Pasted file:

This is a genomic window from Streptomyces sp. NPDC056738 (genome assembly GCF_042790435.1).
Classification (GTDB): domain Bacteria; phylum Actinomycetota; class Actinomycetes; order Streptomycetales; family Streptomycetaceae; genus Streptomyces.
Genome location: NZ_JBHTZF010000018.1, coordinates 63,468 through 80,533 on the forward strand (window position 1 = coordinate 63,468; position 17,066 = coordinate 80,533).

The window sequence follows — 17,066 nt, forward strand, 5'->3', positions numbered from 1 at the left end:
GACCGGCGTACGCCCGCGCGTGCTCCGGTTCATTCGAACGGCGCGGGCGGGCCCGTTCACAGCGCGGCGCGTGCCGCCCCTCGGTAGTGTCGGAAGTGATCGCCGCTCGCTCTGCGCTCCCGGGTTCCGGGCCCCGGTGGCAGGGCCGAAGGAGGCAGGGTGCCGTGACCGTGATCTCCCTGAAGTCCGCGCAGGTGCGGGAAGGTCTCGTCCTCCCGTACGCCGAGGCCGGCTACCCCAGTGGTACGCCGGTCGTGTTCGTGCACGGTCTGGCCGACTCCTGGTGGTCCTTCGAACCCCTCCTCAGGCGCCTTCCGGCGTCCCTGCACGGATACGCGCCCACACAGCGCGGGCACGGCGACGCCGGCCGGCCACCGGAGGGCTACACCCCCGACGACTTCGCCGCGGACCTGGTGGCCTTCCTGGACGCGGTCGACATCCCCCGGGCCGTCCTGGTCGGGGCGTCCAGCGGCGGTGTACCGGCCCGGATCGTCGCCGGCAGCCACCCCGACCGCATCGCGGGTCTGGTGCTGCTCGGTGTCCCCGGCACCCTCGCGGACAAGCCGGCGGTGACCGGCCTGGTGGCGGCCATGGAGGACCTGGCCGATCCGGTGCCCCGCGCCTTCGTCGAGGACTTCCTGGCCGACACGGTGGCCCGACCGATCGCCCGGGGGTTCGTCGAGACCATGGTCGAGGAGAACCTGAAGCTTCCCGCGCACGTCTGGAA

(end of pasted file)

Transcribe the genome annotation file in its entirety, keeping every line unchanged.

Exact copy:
This is a genomic window from Streptomyces sp. NPDC056738 (genome assembly GCF_042790435.1).
Classification (GTDB): domain Bacteria; phylum Actinomycetota; class Actinomycetes; order Streptomycetales; family Streptomycetaceae; genus Streptomyces.
Genome location: NZ_JBHTZF010000018.1, coordinates 63,468 through 80,533 on the forward strand (window position 1 = coordinate 63,468; position 17,066 = coordinate 80,533).

The window sequence follows — 17,066 nt, forward strand, 5'->3', positions numbered from 1 at the left end:
GACCGGCGTACGCCCGCGCGTGCTCCGGTTCATTCGAACGGCGCGGGCGGGCCCGTTCACAGCGCGGCGCGTGCCGCCCCTCGGTAGTGTCGGAAGTGATCGCCGCTCGCTCTGCGCTCCCGGGTTCCGGGCCCCGGTGGCAGGGCCGAAGGAGGCAGGGTGCCGTGACCGTGATCTCCCTGAAGTCCGCGCAGGTGCGGGAAGGTCTCGTCCTCCCGTACGCCGAGGCCGGCTACCCCAGTGGTACGCCGGTCGTGTTCGTGCACGGTCTGGCCGACTCCTGGTGGTCCTTCGAACCCCTCCTCAGGCGCCTTCCGGCGTCCCTGCACGGATACGCGCCCACACAGCGCGGGCACGGCGACGCCGGCCGGCCACCGGAGGGCTACACCCCCGACGACTTCGCCGCGGACCTGGTGGCCTTCCTGGACGCGGTCGACATCCCCCGGGCCGTCCTGGTCGGGGCGTCCAGCGGCGGTGTACCGGCCCGGATCGTCGCCGGCAGCCACCCCGACCGCATCGCGGGTCTGGTGCTGCTCGGTGTCCCCGGCACCCTCGCGGACAAGCCGGCGGTGACCGGCCTGGTGGCGGCCATGGAGGACCTGGCCGATCCGGTGCCCCGCGCCTTCGTCGAGGACTTCCTGGCCGACACGGTGGCCCGACCGATCGCCCGGGGGTTCGTCGAGACCATGGTCGAGGAGAACCTGAAGCTTCCCGCGCACGTCTGGAA